Posted on: June 8th, 2009 by Kellbot 3 Comments

As part of our DIY Displays series Mary Ryan shows us how she made some quick and cheap earring displays out of greeting cards.

Displaying jewelry at a show is always a challenge. There is never one really great solution that works for all situations. And depending on the type of show, time of year, and number of people attending, I always want to give my display a sort of custom look.

My next show was to be a home party, during the holiday season, in a high rise condo in Chicago. Since I was low on funds and crunched for time, the hunt was on for a way to display my jewelry with the biggest bang for the buck. My solution came to me as I passed the dollar discount bin at the craft store. Piles and piles of packages of blank holiday gift cards! Playing on the holiday theme, here’s what I came up with…

I used sets of blank greeting cards in two different sizes, matching coasters, and blank scrapbook paper cut-outs. I chose three different styles with similar color schemes. Using a tiny hole punch, I made holes in the cards for the earring wires and displayed the cards like festive little table tents. I used the larger sets of greeting cards for longer earrings and even some necklaces. The two different sizes allowed me to have different levels on my table, making the display more interesting.

Of course, some pieces were to heavy or too long for the cards to hold. I used the matching coasters and scalloped paper cut-outs to display those pieces directly on the table.

The whole display cost me around $10! And because the earrings were already pre-hung on the cards before the party, it was easy to transport and took only minutes to set up. Maximum flash, for minimum cash!

Mary Ryan is an Artist, Jewelry Designer, and Interior Design Consultant.  Please visit her on line shops at, and

Got a display you’d like to write a How-To for? Send it to!

DIY Display Risers

Posted on: June 1st, 2009 by Kellbot 1 Comment

Donovan Beeson built this fantastic tiered display for Depart-Ment, and was gracious enough to write up a How-To for our DIY Displays series. She managed to show a lot of product in a tiny 2×2 space and didn’t have to spend a fortune to do it.

I created this standing riser display due to some space restraints at Depart-ment at the Pitchfork Music Festival in 2008. Before this, we were laying the cards out on our table which takes up a ton of space, and you can’t always see the cards in the back because of glare on the clear bags. I needed to have a display that would maximize verticality while maintaining stability and being relatively easy to transport.

I began with deciding how big to make the display. The size was dictated by the Depart-ment rules and by the standard sizes of my cards. The resulting structure is 20″ tall and deep by 24″ wide with risers which fit five different designs of cards vertically or four horizontally. There are five risers meaning that I can potentially show 25 different designs in 24 inches of table space.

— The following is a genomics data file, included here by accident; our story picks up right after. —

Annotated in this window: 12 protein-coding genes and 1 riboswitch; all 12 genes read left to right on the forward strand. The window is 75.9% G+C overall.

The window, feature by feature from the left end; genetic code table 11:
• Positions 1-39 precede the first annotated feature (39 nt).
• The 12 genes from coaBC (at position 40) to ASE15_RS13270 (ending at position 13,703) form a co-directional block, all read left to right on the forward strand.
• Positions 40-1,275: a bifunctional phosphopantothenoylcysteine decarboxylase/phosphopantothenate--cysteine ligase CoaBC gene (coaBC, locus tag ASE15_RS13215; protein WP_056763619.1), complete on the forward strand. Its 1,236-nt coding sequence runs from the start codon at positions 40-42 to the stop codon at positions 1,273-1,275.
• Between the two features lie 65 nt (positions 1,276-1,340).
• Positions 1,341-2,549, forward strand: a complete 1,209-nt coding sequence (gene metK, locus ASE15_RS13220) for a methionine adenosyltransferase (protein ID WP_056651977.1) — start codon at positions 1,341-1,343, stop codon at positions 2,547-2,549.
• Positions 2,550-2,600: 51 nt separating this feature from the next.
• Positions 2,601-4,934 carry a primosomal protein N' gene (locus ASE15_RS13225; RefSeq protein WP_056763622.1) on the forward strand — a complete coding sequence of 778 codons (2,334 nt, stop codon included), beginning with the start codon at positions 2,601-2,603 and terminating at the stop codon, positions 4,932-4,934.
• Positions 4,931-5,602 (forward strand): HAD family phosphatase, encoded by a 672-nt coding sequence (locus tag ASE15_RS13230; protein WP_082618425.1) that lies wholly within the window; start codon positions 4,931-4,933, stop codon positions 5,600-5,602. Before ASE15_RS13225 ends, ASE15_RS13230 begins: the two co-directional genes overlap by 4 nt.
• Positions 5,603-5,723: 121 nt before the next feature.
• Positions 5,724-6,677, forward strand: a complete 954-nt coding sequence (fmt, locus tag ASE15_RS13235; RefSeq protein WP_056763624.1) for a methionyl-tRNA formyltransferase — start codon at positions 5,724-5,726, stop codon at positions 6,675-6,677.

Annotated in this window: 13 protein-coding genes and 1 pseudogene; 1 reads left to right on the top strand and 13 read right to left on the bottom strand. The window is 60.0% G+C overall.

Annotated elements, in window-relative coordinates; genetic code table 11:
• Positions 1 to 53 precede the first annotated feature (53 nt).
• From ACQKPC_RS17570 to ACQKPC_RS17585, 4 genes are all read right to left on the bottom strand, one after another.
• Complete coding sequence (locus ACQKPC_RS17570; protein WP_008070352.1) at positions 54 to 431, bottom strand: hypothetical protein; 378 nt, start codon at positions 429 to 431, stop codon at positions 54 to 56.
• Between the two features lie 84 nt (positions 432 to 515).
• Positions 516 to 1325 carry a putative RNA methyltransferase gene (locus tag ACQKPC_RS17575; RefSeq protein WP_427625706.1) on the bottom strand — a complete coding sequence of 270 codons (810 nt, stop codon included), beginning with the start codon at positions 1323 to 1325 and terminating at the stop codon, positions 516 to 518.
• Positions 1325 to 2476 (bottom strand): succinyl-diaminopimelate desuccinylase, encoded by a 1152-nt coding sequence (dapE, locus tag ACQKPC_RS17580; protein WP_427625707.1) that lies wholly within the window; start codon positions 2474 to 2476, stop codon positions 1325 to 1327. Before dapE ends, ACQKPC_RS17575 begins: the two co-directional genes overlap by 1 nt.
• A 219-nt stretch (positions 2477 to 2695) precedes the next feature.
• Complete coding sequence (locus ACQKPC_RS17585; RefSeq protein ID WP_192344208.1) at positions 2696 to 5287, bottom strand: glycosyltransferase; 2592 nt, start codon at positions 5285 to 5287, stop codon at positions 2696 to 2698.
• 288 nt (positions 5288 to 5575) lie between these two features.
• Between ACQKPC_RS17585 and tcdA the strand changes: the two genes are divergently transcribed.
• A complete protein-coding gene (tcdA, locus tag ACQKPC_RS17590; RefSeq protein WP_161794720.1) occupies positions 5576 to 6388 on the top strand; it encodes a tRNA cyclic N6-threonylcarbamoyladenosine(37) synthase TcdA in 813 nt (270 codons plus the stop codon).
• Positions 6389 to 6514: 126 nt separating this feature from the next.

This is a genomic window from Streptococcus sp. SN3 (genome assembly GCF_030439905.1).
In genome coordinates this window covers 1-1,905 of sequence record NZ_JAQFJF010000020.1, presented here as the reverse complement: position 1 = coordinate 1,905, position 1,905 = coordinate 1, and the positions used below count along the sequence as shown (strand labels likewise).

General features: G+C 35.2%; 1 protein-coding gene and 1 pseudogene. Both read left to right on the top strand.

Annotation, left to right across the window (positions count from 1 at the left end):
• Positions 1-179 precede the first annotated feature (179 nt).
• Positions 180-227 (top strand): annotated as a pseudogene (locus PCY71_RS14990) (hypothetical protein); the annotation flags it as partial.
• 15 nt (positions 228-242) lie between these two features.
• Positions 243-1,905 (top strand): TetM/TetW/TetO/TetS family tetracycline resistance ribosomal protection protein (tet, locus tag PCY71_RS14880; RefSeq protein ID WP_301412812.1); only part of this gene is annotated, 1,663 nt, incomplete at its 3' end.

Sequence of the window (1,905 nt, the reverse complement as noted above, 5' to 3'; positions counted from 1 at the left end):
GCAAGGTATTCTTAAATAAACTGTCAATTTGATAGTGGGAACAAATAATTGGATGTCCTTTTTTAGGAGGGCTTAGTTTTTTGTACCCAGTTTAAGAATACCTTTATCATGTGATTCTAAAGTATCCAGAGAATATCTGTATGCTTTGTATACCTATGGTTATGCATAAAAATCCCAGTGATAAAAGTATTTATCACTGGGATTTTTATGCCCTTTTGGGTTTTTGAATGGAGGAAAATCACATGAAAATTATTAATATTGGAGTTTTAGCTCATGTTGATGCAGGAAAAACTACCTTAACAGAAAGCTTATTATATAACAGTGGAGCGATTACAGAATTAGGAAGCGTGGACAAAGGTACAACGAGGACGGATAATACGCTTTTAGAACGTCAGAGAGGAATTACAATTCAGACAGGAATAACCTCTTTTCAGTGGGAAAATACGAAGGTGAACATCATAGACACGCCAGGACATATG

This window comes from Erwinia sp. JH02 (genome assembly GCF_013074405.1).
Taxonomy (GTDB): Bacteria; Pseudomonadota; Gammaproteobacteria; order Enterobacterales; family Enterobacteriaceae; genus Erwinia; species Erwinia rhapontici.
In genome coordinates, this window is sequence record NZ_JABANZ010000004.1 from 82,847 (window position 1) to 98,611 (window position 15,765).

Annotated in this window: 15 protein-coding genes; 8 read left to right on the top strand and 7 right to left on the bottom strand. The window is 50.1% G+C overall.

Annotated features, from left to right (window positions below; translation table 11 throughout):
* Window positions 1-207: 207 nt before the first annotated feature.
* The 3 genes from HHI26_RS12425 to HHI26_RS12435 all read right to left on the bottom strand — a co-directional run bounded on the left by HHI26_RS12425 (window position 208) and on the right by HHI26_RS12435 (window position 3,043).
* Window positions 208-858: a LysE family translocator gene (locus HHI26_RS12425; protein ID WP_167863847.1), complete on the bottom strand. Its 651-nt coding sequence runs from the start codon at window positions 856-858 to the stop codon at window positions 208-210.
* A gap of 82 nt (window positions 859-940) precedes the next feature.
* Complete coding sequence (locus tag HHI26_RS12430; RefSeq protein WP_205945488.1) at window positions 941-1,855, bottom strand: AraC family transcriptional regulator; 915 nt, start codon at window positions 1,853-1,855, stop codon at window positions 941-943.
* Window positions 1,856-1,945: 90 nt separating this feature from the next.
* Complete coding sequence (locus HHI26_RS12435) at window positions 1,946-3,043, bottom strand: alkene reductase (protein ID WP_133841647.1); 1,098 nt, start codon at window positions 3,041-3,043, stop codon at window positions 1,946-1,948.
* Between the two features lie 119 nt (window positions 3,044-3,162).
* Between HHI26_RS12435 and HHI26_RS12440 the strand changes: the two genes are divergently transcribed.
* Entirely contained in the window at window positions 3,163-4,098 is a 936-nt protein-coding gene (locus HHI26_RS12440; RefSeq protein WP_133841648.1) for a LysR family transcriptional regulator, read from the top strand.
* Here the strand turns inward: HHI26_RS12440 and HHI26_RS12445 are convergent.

The main body of the structure is made from foam core. I cut out three stepped shapes which measured (left in the above diagram) for the base supports and ten flats (right in the diagram) for the bottoms and backs of the risers. Working one flat at a time, I affixed the flats to two of the stepped bases with a high-temp glue gun; so that I had a base on either end of the flat. I continued that process to create all of the risers. Basically, it’s like building a little staircase. When I completed basic structure, I then placed glue on the edges of the third step shape and inserted it into the middle of the underside of the display. I did this for added support to keep the display from sagging in the center.

To reinforce the glue connections, I inserted straight pins in all of the seams. This probably didn’t do much, but it made me feel less like it was all going to fall apart. You may be concerned about the look of foam core with hot glue and straight pins all over it, but my next step was to cover the exposed surfaces of the structure with craft paper which created a smooth and uniform backdrop for the cards. The paper did crinkle in places, but that wasn’t an issue because the cards cover up most of the paper anyway. Lastly, I glued some small diameter, squared Balsa wood rods along the front edge of the risers so that my cards wouldn’t slip off.

The result was a sturdy and lightweight display. It fits through the doors of the bus which was a concern seeing as I had to use public transit to get to the festival. A bonus to the display is that my business partner, Kathy, had made some display stands for our stationeries which also fit on the risers. I was able to make a sign out of some left over foam core which I attached to bamboo skewers. I then inserted the pointy ends of skewers in to the foam core of the sign and the blunt ends into envelopes I attached to the back of the stationery displays producing an almost floating sign.

I am currently building another out of Balsa wood, which I hope to be able to make collapsible for my trip to Renegade San Francisco this year.

Donovan Beeson is a Craft Engineer who lives in Chicago, Illinois. She is the Directress of Production & Clever Ideas for 16 Sparrows and also creates her own line of stationery and office supplies for sale on Etsy.

Got a display you’d like to write a How-To for? Send it to!

Vintage Trunk Earring Display

Posted on: May 25th, 2009 by Kellbot 4 Comments

This article originally appeared on the Richmond Craft Mafia blog, we’re reprinting it here as part of our DIY Displays series. If you’ve got a DIY display you’d like to share let us know!